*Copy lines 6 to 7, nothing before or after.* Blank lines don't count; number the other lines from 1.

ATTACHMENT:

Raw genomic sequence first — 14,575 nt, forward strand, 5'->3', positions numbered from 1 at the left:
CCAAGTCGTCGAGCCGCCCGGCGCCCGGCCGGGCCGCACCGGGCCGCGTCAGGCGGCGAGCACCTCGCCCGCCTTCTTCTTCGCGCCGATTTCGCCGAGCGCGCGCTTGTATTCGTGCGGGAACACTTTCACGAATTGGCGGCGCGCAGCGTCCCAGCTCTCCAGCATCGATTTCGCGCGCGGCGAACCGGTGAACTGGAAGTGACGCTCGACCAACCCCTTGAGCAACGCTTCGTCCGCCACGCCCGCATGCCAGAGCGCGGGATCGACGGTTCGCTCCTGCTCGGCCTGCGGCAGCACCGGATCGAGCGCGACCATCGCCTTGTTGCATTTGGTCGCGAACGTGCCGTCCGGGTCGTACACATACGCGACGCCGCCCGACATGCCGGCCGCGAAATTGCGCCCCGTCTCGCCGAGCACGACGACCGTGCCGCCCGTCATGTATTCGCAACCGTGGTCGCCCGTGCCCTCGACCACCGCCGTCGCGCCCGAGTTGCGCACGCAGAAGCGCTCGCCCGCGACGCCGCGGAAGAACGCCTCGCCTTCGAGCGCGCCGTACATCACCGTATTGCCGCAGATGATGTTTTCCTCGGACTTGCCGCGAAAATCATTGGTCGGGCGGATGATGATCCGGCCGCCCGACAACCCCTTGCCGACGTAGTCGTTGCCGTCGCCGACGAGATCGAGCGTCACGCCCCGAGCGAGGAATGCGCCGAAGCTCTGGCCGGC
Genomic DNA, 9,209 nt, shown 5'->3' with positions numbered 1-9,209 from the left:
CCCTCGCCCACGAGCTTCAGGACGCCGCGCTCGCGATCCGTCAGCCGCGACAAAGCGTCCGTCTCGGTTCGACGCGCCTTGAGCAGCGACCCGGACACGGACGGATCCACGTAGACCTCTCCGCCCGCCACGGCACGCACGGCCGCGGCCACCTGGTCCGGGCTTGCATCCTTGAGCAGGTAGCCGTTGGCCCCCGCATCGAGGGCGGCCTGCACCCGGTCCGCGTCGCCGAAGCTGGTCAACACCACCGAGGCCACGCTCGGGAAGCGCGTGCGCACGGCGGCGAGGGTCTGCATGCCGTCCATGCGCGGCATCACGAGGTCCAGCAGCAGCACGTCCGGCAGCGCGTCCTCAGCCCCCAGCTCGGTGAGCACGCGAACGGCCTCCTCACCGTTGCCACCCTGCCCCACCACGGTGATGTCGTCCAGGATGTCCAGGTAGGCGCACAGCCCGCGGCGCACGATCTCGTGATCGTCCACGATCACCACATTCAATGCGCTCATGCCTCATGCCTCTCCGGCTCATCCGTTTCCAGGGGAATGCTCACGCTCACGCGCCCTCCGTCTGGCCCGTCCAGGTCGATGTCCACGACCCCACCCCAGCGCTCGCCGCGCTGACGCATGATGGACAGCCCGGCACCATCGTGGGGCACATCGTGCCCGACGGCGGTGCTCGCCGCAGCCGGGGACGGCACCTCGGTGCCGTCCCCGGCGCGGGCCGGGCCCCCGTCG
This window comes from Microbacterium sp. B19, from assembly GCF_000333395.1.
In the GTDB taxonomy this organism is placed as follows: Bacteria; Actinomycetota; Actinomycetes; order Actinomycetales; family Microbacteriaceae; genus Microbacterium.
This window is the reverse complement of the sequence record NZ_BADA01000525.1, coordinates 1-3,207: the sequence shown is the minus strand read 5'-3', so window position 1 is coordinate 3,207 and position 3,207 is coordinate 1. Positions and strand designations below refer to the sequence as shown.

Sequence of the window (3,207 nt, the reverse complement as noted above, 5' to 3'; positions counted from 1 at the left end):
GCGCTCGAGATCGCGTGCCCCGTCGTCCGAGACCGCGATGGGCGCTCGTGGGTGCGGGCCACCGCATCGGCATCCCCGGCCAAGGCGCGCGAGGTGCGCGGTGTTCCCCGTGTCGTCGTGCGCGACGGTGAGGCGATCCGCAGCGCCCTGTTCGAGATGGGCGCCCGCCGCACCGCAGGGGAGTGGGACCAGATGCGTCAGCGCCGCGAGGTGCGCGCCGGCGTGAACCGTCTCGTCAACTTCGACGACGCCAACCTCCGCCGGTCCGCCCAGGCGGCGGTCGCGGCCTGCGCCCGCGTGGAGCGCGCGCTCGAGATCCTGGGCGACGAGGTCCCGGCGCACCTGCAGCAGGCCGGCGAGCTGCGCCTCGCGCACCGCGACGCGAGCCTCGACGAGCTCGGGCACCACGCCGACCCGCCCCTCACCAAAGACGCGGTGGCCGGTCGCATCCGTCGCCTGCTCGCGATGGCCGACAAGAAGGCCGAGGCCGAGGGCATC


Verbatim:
In the GTDB taxonomy this organism is placed as follows: Bacteria; Actinomycetota; Actinomycetes; order Actinomycetales; family Microbacteriaceae; genus Microbacterium.
This window is the reverse complement of the sequence record NZ_BADA01000525.1, coordinates 1-3,207: the sequence shown is the minus strand read 5'-3', so window position 1 is coordinate 3,207 and position 3,207 is coordinate 1. Positions and strand designations below refer to the sequence as shown.